The guided-missile destroyer USS Wayne E. Meyer (DDG 108) leads the amphibious assault ship USS Essex (LHD 2), the amphibious dock landing ship USS Rushmore (LSD 47) and the amphibious transport dock ship USS Anchorage (LPD 23) in formation during a simulated strait transit as part of Dawn Blitz 2017. US Navy photo.
WASHINGTON, D.C. — The amphibious force may get a massive capability overhaul, if a plan by the Expeditionary Warfare Directorate (OPNAV N95) to increase lethality and survivability of amphibious ships is accepted by Navy and Marine Corps leadership. Read More
A crane moves the lower stern into place on the nuclear-powered aircraft carrier John F. Kennedy (CVN 79) at Huntington Ingalls Shipbuilding in Newport News, Va. on June 22, 2017. US Navy Photo
Navy shipbuilding has been plagued for the last decade by programs running over-budget and underperforming once completed, according to a new government report, resulting in a smaller fleet than previously planned.
Ingalls Shipbuilding lands the 700-ton deckhouse on the amphibious assault ship Tripoli (LHA 7) on July 9, 2016. Ingalls Shipbuilding photo.
THE PENTAGON – The Navy and industry could act quickly to ramp up amphibious warship production if the Congress and new administration support the Navy’s new call for 38 amphibs, the director of expeditionary warfare (OPNAV N95) told USNI News. Read More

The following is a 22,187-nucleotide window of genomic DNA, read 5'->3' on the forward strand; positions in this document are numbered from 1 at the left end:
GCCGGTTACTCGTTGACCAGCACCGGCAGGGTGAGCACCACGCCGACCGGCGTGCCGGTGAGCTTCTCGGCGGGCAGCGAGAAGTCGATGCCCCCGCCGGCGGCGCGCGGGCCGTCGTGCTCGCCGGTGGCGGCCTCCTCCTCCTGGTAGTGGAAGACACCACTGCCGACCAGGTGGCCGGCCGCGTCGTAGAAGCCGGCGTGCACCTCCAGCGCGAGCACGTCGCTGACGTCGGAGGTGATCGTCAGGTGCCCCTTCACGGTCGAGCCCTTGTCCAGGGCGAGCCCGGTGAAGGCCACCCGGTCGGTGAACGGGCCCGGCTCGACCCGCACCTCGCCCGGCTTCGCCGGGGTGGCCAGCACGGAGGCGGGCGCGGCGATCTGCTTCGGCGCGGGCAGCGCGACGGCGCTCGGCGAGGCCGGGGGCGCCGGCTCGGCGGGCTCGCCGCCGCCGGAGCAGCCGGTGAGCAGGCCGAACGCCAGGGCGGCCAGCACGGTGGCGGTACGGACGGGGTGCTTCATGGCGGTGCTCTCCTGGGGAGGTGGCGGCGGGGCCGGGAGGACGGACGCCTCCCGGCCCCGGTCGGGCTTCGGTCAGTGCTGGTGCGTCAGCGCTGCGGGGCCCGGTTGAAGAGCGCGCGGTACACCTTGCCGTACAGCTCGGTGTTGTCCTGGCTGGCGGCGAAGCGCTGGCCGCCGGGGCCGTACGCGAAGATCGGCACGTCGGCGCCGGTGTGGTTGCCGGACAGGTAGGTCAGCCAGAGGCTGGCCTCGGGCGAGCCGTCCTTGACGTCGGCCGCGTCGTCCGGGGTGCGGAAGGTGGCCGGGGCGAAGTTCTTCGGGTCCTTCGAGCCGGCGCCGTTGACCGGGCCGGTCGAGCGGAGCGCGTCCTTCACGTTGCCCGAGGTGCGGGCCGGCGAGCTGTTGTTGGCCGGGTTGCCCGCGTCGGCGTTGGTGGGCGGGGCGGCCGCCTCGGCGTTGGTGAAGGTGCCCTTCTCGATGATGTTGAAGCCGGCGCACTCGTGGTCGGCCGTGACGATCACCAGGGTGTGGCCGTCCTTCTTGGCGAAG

MV-22B Osprey tiltrotor aircraft return after a long-range raid from Combined Arms Training Center, Camp Fuji, Japan to Marine Corps Air Station Futenma, Okinawa as part of Blue Chromite 2017, Nov. 4, 2016. The Marines honed their ability to project forces from afar by executing a long-range raid over 1,000 miles via MV-22B Osprey to include an aerial refueling by KC-130J Super Hercules. Blue Chromite is a U.S.-only exercise which strengthens the Navy-Marine Corps expeditionary, amphibious rapid-response capabilities based in Okinawa and the greater Indo-Asia-Pacific region. US Marine Corps photo.
The Marine Corps in recent years has grappled with how to remain a “fight-tonight” force without enough ships to take Marines where they need to go – but a Navy effort to redesign its future fleet and an incoming administration dedicated to growing the Navy may bode well for solving this long-standing problem.